Joseph is a 30-year-old animator, husband and dad. He lives in Brooklyn after moving some time ago from his native France (so far this all sounds very much like the author's life). In his spare time, Joseph directs a children's talk show out of his house hosted by a talking coffee pot. One day he is faced with the temptation of running off to Governor's Island with Denise Huxtable from The Cosby Show to direct movies starring Jessie Spano from Saved By The Bell (now it's no longer autobiographical).

What makes it interesting?
This is a quirky book to say the least. Huchette draws in a very loose, sometimes crude style, but he is full of crazy ideas that he can seem to barely help himself from putting on the page. It also reads like it is a very personal book for him even though I don't truly know how much if any of it he's drawn from his own viewpoint. At the start of the story, the main character deals with some issues with being a family man and having a wandering eye that make him a little hard to like as a protagonist, but there's a certain honesty with how he addresses all of this that makes this whole crazy story seem like it's coming from a real place. 

Huchette originally produced this book in French but Canadian publisher Cunundrum Press has had it translated for English speaking audiences. You can find out more about the book at their website.

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Sagar.jadhav01, Wikimedia Commons // ;CC BY-SA 4.0
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New 'Eye Language' Lets Paralyzed People Communicate More Easily
Sagar.jadhav01, Wikimedia Commons // ;CC BY-SA 4.0
Sagar.jadhav01, Wikimedia Commons // ;CC BY-SA 4.0

The invention of sign language proved you don't need to vocalize to use complex language face to face. Now, a group of designers has shown that you don't even need control of your hands: Their new type of language for paralyzed people relies entirely on the eyes.

As AdAge reports, "Blink to Speak" was created by the design agency TBWA/India for the NeuroGen Brain & Spine Institute and the Asha Ek Hope Foundation. The language takes advantage of one of the few motor functions many paralyzed people have at their disposal: eye movement. Designers had a limited number of moves to work with—looking up, down, left, or right; closing one or both eyes—but they figured out how to use these building blocks to create a sophisticated way to get information across. The final product consists of eight alphabets and messages like "get doctor" and "entertainment" meant to facilitate communication between patients and caregivers.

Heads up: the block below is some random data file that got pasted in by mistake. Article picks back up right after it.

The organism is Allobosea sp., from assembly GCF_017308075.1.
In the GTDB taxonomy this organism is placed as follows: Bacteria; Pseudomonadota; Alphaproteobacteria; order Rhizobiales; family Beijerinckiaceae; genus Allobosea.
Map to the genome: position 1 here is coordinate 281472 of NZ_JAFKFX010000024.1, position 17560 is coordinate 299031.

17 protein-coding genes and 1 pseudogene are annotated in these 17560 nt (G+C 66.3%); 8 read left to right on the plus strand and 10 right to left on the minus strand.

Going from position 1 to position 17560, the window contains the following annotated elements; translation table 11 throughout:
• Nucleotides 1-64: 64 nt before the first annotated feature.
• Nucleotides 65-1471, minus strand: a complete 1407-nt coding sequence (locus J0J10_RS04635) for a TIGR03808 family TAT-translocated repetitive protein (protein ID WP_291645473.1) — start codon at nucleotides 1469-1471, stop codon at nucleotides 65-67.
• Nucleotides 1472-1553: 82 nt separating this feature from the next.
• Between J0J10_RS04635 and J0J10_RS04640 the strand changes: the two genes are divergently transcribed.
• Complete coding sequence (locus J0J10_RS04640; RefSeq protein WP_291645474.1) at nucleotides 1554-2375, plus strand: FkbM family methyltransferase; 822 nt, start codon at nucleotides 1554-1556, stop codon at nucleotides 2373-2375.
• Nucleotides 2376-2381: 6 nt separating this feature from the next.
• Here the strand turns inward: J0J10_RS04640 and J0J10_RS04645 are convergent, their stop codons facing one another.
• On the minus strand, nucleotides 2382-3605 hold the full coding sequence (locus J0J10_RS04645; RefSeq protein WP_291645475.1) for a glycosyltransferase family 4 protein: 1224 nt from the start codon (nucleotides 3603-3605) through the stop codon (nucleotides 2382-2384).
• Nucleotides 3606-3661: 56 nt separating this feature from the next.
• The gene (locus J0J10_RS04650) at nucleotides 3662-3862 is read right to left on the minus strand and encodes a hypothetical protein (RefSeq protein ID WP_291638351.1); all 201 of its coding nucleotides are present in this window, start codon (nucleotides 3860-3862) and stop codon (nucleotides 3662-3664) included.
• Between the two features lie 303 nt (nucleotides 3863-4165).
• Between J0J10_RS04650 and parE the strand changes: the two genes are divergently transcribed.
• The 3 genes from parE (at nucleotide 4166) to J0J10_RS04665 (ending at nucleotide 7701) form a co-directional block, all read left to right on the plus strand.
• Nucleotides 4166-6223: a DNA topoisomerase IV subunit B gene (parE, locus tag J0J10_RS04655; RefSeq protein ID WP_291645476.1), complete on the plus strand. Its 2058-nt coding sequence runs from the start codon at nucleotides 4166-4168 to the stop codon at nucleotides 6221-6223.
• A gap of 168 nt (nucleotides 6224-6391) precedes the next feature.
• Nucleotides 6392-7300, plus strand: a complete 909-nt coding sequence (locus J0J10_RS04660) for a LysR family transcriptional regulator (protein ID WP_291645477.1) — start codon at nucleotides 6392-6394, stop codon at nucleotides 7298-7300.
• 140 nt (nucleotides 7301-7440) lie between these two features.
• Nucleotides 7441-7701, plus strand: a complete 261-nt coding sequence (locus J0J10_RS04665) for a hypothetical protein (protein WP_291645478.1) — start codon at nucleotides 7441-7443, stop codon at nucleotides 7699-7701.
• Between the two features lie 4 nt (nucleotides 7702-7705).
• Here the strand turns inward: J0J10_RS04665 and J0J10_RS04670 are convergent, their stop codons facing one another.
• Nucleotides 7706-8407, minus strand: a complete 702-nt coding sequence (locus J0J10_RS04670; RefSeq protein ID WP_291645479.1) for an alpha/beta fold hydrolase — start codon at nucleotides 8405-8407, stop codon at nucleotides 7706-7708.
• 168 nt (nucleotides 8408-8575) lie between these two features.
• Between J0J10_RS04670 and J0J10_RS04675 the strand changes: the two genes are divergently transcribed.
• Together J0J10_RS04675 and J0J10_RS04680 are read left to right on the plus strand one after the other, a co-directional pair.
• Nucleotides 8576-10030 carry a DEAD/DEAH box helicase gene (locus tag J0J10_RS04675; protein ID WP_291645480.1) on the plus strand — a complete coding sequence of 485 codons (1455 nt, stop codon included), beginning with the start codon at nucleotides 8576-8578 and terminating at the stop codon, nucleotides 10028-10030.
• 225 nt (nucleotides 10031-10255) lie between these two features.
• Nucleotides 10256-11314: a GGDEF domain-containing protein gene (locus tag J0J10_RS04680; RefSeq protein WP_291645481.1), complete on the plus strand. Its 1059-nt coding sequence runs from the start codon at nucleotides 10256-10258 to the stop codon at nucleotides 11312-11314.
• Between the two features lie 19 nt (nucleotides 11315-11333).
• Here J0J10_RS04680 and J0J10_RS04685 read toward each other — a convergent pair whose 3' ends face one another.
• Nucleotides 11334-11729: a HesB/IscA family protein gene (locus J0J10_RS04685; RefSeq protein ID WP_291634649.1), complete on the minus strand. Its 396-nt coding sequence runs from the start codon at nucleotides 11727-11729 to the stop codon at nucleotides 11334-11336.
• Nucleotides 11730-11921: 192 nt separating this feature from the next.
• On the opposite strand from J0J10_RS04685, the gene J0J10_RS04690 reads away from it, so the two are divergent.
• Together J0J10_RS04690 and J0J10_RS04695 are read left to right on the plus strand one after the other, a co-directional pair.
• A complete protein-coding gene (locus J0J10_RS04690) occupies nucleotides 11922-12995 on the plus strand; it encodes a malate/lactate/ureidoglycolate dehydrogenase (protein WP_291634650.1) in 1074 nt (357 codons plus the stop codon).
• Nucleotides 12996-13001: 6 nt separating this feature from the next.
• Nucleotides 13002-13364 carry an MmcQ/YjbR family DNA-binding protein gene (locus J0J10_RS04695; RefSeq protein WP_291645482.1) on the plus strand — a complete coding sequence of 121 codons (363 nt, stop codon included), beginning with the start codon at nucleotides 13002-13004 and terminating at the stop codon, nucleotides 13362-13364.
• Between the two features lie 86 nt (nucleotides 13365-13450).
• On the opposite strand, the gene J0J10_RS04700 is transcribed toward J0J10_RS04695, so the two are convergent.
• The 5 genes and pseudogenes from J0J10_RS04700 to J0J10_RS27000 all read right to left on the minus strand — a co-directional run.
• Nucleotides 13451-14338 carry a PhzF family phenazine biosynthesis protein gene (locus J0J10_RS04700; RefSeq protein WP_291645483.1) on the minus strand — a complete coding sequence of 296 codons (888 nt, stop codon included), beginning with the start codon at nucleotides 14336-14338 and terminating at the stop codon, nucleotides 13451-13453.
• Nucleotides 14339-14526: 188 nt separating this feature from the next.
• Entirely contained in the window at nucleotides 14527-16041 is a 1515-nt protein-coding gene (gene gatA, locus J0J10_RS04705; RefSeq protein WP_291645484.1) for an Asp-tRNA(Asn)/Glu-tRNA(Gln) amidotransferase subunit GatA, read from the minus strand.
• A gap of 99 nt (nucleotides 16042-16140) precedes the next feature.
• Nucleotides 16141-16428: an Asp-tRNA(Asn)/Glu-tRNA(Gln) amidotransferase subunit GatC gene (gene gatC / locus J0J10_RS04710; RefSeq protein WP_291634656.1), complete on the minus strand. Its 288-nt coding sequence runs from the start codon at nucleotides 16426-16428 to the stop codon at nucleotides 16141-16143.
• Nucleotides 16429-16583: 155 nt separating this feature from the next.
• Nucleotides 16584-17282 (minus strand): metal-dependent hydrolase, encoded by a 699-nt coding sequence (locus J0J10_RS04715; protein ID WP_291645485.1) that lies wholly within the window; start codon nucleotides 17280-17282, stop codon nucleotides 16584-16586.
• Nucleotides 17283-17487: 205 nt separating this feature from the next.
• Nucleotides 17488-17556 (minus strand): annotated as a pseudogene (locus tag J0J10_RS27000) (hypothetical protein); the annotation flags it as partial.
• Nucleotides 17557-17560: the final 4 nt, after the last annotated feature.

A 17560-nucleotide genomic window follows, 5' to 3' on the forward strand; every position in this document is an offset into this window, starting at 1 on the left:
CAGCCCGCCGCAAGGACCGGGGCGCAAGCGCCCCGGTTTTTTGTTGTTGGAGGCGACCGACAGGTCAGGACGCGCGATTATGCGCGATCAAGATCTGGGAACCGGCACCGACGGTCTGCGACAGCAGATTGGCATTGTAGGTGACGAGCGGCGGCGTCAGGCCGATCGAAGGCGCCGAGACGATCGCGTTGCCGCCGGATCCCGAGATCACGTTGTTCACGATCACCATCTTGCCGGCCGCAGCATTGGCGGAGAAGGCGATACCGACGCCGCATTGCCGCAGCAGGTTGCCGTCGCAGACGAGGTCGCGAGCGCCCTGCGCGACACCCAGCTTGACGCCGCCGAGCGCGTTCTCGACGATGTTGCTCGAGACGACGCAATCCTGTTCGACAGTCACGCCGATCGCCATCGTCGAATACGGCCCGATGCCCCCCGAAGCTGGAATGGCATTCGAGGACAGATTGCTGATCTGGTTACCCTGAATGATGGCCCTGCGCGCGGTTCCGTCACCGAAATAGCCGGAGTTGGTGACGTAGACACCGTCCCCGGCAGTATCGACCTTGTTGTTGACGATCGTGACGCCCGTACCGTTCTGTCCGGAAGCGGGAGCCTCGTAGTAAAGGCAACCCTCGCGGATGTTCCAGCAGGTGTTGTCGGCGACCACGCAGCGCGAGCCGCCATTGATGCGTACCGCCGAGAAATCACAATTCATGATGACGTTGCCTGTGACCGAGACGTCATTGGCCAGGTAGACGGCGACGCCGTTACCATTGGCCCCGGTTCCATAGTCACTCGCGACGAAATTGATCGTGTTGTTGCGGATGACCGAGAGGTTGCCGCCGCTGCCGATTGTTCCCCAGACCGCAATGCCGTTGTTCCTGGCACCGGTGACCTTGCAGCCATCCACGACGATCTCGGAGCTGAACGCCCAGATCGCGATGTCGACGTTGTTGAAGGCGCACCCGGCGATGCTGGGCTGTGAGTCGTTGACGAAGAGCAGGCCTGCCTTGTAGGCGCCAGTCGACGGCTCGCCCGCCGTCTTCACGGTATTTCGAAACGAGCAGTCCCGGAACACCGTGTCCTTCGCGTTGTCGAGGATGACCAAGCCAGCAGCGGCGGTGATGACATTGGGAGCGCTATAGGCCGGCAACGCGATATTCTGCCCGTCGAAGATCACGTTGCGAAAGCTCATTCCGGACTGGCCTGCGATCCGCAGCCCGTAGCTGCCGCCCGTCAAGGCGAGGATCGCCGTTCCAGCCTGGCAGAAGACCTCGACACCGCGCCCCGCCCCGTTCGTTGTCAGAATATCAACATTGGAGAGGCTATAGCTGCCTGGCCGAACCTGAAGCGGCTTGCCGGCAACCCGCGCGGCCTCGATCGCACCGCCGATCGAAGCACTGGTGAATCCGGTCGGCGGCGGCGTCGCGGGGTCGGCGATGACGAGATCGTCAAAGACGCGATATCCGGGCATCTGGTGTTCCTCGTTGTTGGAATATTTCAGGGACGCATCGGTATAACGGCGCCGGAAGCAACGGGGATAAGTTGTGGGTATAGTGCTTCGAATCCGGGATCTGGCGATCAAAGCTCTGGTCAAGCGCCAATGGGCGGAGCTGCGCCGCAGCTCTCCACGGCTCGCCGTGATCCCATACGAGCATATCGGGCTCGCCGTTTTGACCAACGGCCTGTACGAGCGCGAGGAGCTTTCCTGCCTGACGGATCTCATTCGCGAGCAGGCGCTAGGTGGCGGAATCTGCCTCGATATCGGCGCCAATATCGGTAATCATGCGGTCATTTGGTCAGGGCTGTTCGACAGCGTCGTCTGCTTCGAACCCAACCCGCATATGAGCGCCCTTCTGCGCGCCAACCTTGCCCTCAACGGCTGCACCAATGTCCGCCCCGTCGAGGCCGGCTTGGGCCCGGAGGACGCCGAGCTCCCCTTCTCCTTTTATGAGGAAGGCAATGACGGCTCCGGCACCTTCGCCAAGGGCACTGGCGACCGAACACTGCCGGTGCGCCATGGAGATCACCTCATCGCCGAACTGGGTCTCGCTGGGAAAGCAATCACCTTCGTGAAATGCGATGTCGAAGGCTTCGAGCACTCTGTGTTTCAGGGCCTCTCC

Inside of a language book.
Sagar.jadhav01, Wikimedia Commons // CC BY-SA 4.0

This isn't the only tool that allows paralyzed people to "speak" through facial movements, but unlike most other options currently available, Blink to Speak doesn't require any expensive technology. The project's potential impact on the lives of people with paralysis earned it the Health Grand Prix for Good at the Cannes Lions International Festival of Creativity earlier in June.

The groups behind Blink to Speak have produced thousands of print copies of the language guide and have made it available online as an ebook. To learn the language yourself or share it with someone you know, you can download it for free here.

[h/t AdAge]

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How Bats Protect Rare Books at This Portuguese Library
iStock
iStock

Visit the Joanina Library at the University of Coimbra in Portugal at night and you might think the building has a bat problem. It's true that common pipistrelle bats live there, occupying the space behind the bookshelves by day and swooping beneath the arched ceilings and in and out of windows once the sun goes down, but they're not a problem. As Smithsonian reports, the bats play a vital role in preserving the institution's manuscripts, so librarians are in no hurry to get rid of them.

The bats that live in the library don't damage the books and, because they're nocturnal, they usually don't bother the human guests. The much bigger danger to the collection is the insect population. Many bug species are known to gnaw on paper, which could be disastrous for the library's rare items that date from before the 19th century. The bats act as a natural form of pest control: At night, they feast on the insects that would otherwise feast on library books.

The Joanina Library is famous for being one of the most architecturally stunning libraries on earth. It was constructed before 1725, but when exactly the bats arrived is unknown. Librarians can say for sure they've been flapping around the halls since at least the 1800s.

Though bats have no reason to go after the materials, there is one threat they pose to the interior: falling feces. Librarians protect against this by covering their 18th-century tables with fabric made from animal skin at night and cleaning the floors of guano every morning.

[h/t Smithsonian]